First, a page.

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A Simple Guide to Personal Wellness

Personal wellness is complex. It influences our relationships, habits, quality of work, physical and mental health and more. So how can you be the best version of you?

Emily Mire

Emily Mire, PhD

When I tell people what I do for a living, one of the first questions I typically hear is, “What exactly does someone need to do to ‘become well’?” (And yes, air quotes are often included.) Merriam-Webster defines wellness as, “the quality or state of being in good health especially as an actively sought goal.”

If you do a quick search on Google Images for wellness you’ll see two primary concepts: variations of personal wellness models, and people in nature with outstretched arms. These images paint a vague picture of wellness and don’t provide much direction. Personal wellness is more than that, it’s a commitment to yourself, to be the best you can be. What that means for you, and how you go about it are outlined here.

Set your intention.

Personal wellness is what allows us to be the best version of ourselves, but it doesn’t just happen. There has to be intentionality in not only our environment, but also how we choose to engage with our environment. This may look like waking up 30 minutes early to meditate or writing down goals to track progress. Setting intention makes wellness a conscious choice and a deliberate part of each day.

Be adaptable.

Personal wellness isn’t always going to (and it shouldn’t) look the same throughout our lifetime. Adaptabilityis what allows us to be well when work is stressful, when finances are tight, when you are caring for a sick parent, or when life just simply happens. As stress levels rise, priorities may change. And that’s okay! If we try to keep things right as they are, even as stress levels increase, this may actually contribute to more stress. There’s freedom in finding balance in allowing your priorities to shift while still keeping your long-term focus on your goals.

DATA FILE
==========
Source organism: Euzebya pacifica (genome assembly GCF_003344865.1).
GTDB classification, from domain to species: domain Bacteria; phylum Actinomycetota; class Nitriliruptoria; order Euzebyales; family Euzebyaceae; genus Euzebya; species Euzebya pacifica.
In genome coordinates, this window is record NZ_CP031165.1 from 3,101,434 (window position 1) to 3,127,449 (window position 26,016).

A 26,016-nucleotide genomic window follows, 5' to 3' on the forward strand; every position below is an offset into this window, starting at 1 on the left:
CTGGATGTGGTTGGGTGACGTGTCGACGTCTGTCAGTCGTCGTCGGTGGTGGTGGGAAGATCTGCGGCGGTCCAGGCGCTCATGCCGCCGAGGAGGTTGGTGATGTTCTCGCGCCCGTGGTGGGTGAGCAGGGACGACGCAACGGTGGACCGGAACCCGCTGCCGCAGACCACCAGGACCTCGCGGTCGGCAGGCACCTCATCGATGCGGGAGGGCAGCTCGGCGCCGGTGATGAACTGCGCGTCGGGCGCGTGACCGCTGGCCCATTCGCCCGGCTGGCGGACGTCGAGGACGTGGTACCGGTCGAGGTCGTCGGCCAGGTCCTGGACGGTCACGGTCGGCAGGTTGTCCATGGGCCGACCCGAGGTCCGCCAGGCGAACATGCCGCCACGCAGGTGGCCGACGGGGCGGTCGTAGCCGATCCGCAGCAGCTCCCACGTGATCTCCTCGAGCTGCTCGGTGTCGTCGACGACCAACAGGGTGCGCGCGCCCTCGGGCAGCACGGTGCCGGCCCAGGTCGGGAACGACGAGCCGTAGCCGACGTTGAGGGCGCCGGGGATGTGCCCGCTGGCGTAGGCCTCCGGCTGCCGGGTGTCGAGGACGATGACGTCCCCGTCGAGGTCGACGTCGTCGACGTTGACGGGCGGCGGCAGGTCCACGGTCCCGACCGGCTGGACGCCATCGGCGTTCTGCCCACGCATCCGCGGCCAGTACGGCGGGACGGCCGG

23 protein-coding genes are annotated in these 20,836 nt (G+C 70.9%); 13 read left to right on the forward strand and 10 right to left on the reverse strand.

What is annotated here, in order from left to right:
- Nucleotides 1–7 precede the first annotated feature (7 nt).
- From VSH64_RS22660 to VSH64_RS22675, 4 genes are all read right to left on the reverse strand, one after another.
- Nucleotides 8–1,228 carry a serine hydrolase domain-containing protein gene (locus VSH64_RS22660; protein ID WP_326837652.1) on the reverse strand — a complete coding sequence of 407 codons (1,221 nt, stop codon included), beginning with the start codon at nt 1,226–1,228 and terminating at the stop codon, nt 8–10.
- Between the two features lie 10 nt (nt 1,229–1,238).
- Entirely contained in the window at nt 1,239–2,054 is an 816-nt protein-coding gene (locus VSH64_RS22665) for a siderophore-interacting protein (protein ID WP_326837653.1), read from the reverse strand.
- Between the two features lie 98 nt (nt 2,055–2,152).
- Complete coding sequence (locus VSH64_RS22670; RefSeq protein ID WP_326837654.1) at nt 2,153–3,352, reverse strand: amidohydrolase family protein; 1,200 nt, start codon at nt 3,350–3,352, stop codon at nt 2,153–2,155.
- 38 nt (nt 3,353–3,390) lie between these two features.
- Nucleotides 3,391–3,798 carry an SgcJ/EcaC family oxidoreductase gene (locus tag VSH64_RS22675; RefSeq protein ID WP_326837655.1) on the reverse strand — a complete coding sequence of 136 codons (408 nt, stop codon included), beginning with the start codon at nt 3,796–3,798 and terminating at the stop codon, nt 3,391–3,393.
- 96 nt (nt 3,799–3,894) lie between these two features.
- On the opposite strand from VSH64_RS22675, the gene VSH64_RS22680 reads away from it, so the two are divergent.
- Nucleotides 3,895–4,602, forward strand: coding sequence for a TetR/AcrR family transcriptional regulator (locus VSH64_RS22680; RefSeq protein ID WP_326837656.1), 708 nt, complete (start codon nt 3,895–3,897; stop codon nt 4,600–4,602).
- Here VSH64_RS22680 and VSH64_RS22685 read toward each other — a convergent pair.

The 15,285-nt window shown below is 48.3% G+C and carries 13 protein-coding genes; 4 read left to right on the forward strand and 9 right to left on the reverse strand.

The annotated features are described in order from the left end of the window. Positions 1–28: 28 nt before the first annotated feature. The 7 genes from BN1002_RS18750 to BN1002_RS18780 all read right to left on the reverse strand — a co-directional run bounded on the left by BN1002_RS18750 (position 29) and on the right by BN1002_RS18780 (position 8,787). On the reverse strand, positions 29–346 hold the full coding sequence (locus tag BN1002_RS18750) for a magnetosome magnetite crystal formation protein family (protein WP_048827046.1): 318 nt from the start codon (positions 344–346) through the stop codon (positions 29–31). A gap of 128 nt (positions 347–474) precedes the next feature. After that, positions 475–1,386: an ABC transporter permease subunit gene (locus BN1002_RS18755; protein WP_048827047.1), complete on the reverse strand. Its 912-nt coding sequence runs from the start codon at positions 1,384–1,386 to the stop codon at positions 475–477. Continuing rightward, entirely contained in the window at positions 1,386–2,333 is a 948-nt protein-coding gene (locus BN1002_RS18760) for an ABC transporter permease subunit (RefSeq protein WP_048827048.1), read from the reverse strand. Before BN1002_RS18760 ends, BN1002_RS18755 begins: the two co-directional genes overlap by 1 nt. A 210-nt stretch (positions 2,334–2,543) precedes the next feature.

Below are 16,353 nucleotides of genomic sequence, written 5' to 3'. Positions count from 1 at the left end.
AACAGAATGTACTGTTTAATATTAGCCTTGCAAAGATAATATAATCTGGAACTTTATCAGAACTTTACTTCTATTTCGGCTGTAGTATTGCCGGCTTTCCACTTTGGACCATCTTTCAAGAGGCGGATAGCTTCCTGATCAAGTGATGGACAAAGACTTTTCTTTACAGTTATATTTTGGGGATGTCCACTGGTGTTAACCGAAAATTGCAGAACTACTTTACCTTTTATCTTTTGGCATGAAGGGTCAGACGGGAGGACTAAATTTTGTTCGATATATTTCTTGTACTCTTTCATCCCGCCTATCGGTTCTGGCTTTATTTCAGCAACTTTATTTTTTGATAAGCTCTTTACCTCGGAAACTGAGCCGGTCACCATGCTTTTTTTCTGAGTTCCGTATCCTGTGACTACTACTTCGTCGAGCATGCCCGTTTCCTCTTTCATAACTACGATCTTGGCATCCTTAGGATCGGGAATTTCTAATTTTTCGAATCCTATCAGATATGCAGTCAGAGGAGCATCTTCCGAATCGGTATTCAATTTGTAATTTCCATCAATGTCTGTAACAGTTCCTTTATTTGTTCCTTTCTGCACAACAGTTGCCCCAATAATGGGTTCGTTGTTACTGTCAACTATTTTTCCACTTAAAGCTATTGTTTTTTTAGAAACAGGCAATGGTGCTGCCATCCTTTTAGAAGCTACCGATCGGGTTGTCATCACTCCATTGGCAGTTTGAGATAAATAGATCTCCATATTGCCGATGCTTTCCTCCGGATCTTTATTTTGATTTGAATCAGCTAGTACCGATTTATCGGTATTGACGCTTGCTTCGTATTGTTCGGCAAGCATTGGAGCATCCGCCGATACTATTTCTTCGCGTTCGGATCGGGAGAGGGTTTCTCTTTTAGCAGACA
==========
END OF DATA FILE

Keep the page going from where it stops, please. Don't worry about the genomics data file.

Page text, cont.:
Dig deep.

Understanding wellness is a commitment to dig deep, to learn about what’s important, to understand who you are holistically, and to courageously acknowledge what is, right in this very moment. Digging deep means to be all in and to acknowledge that growth isn’t always comfortable. This may look like committing to unpack an emotional experience that has been neatly stored away but has kept you from moving forward, or maybe digging deep looks like being able to face a mountain (literally or figuratively) in front of you with the determination to conquer any obstacle that may come your way.

As you begin or continue to define wellness from your own unique point of view, get clarity from your own experiences, recognize and tap into your strengths to ensure that wellness becomes something sustainable, and acknowledge that you (right where you are today) deserve to be well.

Reflect and innovate.

Innovation,doesn’t always have to be some brand new, completely outside-the-box idea. Sometimes it may look that way, but many times innovationis actually a re-constructing of things that have worked in the past.

Think back to when you were in a place that you felt well or were actively doing things to contribute to your overall wellness and then consider:

  • What was happening around you?
  • How did you respond?
  • What were you doing?
  • Think about other times you felt well, what similarities exist?

The answers to these questions provide insight into things that have worked in the past and can provide a clear starting point for working your way back towards a place of personal wellness. When I wrote my dissertation, I was also working full-time and was a new parent. What I was experiencing was a different kind of stress compared to anything I ever felt. I almost felt like I lost myself in this process.

When I spent time going back to the stress management strategies that worked for me in the past (to-do lists, prioritizing exercise, and intentionally unplugging), I found that I was able to regain control in the midst of chaos. I was able to write more effectively. I was more present with my family. My situation and the actual stressors hadn’t changed at all. Instead, I chose a different response based on success from the past, and the dividends were huge.